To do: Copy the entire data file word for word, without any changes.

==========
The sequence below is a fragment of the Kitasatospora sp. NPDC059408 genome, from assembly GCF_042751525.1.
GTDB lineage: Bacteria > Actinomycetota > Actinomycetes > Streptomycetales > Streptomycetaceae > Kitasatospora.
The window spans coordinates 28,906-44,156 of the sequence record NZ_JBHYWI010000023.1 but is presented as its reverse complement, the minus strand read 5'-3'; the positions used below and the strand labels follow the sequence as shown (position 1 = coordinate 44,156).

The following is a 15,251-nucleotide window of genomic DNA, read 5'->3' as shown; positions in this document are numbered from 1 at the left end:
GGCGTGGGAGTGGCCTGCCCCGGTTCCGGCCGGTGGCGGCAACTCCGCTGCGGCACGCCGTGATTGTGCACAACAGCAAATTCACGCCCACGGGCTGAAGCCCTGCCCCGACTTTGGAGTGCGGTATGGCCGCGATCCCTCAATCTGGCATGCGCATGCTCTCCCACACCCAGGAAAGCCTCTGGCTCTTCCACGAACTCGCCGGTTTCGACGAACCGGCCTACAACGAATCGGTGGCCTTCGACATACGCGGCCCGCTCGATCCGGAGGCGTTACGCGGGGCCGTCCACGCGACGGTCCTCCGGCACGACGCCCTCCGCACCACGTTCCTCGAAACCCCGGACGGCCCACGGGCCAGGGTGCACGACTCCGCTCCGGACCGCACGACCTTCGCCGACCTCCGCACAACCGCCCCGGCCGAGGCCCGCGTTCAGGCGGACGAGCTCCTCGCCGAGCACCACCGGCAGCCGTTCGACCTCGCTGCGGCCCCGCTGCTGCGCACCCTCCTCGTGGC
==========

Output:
The sequence below is a fragment of the Kitasatospora sp. NPDC059408 genome, from assembly GCF_042751525.1.
GTDB lineage: Bacteria > Actinomycetota > Actinomycetes > Streptomycetales > Streptomycetaceae > Kitasatospora.
The window spans coordinates 28,906-44,156 of the sequence record NZ_JBHYWI010000023.1 but is presented as its reverse complement, the minus strand read 5'-3'; the positions used below and the strand labels follow the sequence as shown (position 1 = coordinate 44,156).

The following is a 15,251-nucleotide window of genomic DNA, read 5'->3' as shown; positions in this document are numbered from 1 at the left end:
GGCGTGGGAGTGGCCTGCCCCGGTTCCGGCCGGTGGCGGCAACTCCGCTGCGGCACGCCGTGATTGTGCACAACAGCAAATTCACGCCCACGGGCTGAAGCCCTGCCCCGACTTTGGAGTGCGGTATGGCCGCGATCCCTCAATCTGGCATGCGCATGCTCTCCCACACCCAGGAAAGCCTCTGGCTCTTCCACGAACTCGCCGGTTTCGACGAACCGGCCTACAACGAATCGGTGGCCTTCGACATACGCGGCCCGCTCGATCCGGAGGCGTTACGCGGGGCCGTCCACGCGACGGTCCTCCGGCACGACGCCCTCCGCACCACGTTCCTCGAAACCCCGGACGGCCCACGGGCCAGGGTGCACGACTCCGCTCCGGACCGCACGACCTTCGCCGACCTCCGCACAACCGCCCCGGCCGAGGCCCGCGTTCAGGCGGACGAGCTCCTCGCCGAGCACCACCGGCAGCCGTTCGACCTCGCTGCGGCCCCGCTGCTGCGCACCCTCCTCGTGGC